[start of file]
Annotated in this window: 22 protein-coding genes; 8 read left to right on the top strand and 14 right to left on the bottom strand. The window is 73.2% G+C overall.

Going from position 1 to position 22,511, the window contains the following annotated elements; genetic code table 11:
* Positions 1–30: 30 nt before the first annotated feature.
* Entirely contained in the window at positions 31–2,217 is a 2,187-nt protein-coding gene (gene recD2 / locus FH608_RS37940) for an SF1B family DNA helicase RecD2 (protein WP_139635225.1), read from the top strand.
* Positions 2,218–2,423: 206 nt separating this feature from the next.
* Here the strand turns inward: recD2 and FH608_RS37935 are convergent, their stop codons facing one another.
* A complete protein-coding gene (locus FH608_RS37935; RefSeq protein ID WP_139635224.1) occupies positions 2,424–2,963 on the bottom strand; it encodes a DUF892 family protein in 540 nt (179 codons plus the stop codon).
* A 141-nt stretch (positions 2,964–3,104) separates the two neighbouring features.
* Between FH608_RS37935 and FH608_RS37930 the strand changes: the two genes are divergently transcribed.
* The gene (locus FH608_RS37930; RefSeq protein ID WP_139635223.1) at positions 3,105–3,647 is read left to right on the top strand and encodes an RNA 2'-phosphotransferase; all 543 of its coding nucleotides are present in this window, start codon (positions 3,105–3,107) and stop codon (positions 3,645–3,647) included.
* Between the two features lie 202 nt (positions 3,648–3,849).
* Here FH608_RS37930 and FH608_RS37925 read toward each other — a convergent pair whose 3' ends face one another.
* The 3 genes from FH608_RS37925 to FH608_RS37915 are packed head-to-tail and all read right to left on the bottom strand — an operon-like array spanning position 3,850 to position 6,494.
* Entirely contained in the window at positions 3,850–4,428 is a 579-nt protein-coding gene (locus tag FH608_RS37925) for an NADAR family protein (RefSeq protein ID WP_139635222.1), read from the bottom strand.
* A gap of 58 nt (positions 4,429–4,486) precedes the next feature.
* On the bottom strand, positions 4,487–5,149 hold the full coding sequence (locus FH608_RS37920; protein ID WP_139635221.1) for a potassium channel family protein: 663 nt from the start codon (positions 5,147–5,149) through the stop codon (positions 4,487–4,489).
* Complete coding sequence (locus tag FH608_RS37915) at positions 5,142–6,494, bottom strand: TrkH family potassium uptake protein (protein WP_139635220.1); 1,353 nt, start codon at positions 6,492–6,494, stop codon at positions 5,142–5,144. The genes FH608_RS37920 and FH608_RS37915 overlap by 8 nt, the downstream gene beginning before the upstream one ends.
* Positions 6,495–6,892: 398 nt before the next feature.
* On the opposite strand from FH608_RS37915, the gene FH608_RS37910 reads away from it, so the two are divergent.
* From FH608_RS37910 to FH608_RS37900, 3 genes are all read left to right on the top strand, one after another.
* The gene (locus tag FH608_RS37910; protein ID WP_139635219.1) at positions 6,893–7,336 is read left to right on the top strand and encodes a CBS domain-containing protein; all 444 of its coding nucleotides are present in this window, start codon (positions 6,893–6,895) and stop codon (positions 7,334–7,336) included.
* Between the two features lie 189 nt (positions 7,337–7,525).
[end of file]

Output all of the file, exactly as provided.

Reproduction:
Annotated in this window: 22 protein-coding genes; 8 read left to right on the top strand and 14 right to left on the bottom strand. The window is 73.2% G+C overall.

Going from position 1 to position 22,511, the window contains the following annotated elements; genetic code table 11:
* Positions 1–30: 30 nt before the first annotated feature.
* Entirely contained in the window at positions 31–2,217 is a 2,187-nt protein-coding gene (gene recD2 / locus FH608_RS37940) for an SF1B family DNA helicase RecD2 (protein WP_139635225.1), read from the top strand.
* Positions 2,218–2,423: 206 nt separating this feature from the next.
* Here the strand turns inward: recD2 and FH608_RS37935 are convergent, their stop codons facing one another.
* A complete protein-coding gene (locus FH608_RS37935; RefSeq protein ID WP_139635224.1) occupies positions 2,424–2,963 on the bottom strand; it encodes a DUF892 family protein in 540 nt (179 codons plus the stop codon).
* A 141-nt stretch (positions 2,964–3,104) separates the two neighbouring features.
* Between FH608_RS37935 and FH608_RS37930 the strand changes: the two genes are divergently transcribed.
* The gene (locus FH608_RS37930; RefSeq protein ID WP_139635223.1) at positions 3,105–3,647 is read left to right on the top strand and encodes an RNA 2'-phosphotransferase; all 543 of its coding nucleotides are present in this window, start codon (positions 3,105–3,107) and stop codon (positions 3,645–3,647) included.
* Between the two features lie 202 nt (positions 3,648–3,849).
* Here FH608_RS37930 and FH608_RS37925 read toward each other — a convergent pair whose 3' ends face one another.
* The 3 genes from FH608_RS37925 to FH608_RS37915 are packed head-to-tail and all read right to left on the bottom strand — an operon-like array spanning position 3,850 to position 6,494.
* Entirely contained in the window at positions 3,850–4,428 is a 579-nt protein-coding gene (locus tag FH608_RS37925) for an NADAR family protein (RefSeq protein ID WP_139635222.1), read from the bottom strand.
* A gap of 58 nt (positions 4,429–4,486) precedes the next feature.
* On the bottom strand, positions 4,487–5,149 hold the full coding sequence (locus FH608_RS37920; protein ID WP_139635221.1) for a potassium channel family protein: 663 nt from the start codon (positions 5,147–5,149) through the stop codon (positions 4,487–4,489).
* Complete coding sequence (locus tag FH608_RS37915) at positions 5,142–6,494, bottom strand: TrkH family potassium uptake protein (protein WP_139635220.1); 1,353 nt, start codon at positions 6,492–6,494, stop codon at positions 5,142–5,144. The genes FH608_RS37920 and FH608_RS37915 overlap by 8 nt, the downstream gene beginning before the upstream one ends.
* Positions 6,495–6,892: 398 nt before the next feature.
* On the opposite strand from FH608_RS37915, the gene FH608_RS37910 reads away from it, so the two are divergent.
* From FH608_RS37910 to FH608_RS37900, 3 genes are all read left to right on the top strand, one after another.
* The gene (locus tag FH608_RS37910; protein ID WP_139635219.1) at positions 6,893–7,336 is read left to right on the top strand and encodes a CBS domain-containing protein; all 444 of its coding nucleotides are present in this window, start codon (positions 6,893–6,895) and stop codon (positions 7,334–7,336) included.
* Between the two features lie 189 nt (positions 7,337–7,525).